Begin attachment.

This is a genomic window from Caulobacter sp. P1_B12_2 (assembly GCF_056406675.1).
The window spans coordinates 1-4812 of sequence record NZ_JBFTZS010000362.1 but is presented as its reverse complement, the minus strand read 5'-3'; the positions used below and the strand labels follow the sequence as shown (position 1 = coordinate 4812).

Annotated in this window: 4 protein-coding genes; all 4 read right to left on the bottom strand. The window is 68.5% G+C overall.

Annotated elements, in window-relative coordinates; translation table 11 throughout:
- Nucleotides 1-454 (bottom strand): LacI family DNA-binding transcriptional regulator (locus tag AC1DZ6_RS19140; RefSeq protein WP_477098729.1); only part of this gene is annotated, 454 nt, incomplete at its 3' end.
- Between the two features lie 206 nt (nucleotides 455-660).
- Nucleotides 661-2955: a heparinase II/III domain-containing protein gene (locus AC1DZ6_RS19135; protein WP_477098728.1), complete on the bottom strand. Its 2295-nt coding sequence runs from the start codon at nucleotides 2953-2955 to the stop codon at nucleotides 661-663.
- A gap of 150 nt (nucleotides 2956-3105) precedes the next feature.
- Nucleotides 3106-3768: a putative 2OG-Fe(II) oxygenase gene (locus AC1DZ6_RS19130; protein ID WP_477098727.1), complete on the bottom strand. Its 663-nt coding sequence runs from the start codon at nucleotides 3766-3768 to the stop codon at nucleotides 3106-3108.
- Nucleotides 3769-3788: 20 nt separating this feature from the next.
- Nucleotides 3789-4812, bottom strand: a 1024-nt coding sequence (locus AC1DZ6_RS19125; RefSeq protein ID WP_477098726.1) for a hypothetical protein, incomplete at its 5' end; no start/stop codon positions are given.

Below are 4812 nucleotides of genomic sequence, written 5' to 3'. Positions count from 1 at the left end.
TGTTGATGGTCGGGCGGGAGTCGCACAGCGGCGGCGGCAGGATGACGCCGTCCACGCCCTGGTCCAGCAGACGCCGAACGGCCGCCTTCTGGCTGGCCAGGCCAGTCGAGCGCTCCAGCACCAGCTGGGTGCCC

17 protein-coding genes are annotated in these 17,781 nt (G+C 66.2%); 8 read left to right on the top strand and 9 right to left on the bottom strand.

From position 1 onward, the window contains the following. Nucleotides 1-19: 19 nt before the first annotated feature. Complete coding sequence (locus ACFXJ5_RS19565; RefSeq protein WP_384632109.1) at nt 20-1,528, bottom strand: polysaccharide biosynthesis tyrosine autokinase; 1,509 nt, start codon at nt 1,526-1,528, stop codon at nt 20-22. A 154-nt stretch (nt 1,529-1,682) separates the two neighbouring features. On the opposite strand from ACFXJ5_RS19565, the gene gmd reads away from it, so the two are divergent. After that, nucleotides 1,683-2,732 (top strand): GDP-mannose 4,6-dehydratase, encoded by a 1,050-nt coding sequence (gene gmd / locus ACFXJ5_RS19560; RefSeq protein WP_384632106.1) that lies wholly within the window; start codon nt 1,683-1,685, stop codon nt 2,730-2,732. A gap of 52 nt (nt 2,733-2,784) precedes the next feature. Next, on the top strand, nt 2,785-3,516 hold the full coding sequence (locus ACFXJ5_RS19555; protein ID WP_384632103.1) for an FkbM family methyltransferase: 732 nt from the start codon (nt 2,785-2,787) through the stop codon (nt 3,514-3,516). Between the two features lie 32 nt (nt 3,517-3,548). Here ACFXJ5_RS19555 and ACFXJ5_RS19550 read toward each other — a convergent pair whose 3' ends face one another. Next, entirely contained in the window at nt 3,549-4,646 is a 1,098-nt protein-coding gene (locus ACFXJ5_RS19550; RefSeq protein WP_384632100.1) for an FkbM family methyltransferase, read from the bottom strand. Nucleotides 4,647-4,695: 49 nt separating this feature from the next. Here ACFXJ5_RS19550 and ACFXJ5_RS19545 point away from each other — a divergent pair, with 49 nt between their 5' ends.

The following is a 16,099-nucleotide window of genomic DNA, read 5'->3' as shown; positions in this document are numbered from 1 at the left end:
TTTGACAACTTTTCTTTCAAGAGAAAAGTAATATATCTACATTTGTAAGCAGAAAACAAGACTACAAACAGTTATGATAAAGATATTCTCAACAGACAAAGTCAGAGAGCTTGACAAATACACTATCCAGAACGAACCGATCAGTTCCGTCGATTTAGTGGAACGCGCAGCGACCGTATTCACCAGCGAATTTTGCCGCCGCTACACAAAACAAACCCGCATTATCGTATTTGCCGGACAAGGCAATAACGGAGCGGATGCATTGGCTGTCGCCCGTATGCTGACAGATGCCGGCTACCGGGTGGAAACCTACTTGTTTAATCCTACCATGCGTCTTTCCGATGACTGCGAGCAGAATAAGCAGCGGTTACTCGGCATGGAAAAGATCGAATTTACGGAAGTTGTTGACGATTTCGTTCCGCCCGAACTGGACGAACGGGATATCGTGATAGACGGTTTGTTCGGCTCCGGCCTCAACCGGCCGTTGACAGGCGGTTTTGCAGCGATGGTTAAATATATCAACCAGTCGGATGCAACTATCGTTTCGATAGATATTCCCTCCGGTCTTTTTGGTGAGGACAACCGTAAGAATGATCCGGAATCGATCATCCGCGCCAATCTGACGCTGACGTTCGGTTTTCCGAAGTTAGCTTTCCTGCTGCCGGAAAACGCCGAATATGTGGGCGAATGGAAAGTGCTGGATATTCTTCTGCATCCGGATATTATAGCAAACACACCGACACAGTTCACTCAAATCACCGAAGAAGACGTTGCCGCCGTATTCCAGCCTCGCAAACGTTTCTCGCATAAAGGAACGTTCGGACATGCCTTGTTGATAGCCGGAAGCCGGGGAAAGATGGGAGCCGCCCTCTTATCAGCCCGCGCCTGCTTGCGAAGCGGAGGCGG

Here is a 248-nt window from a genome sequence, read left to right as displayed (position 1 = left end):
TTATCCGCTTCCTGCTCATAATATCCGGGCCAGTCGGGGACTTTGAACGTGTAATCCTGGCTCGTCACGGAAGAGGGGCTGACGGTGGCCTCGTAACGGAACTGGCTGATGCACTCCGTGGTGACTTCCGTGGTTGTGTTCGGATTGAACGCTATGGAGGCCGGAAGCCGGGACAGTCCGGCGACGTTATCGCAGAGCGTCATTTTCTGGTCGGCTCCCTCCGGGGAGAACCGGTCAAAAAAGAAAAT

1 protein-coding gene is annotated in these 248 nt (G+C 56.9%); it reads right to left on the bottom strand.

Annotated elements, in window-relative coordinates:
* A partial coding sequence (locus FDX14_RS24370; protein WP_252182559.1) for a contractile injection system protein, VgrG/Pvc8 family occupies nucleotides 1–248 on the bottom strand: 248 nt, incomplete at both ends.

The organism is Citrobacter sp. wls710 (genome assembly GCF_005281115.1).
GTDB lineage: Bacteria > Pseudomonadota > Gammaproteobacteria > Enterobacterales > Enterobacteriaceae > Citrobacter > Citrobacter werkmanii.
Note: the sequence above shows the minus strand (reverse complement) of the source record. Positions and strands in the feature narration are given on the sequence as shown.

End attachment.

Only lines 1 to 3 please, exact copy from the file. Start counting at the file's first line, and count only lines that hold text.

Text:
This is a genomic window from Caulobacter sp. P1_B12_2 (assembly GCF_056406675.1).
The window spans coordinates 1-4812 of sequence record NZ_JBFTZS010000362.1 but is presented as its reverse complement, the minus strand read 5'-3'; the positions used below and the strand labels follow the sequence as shown (position 1 = coordinate 4812).

Annotated in this window: 4 protein-coding genes; all 4 read right to left on the bottom strand. The window is 68.5% G+C overall.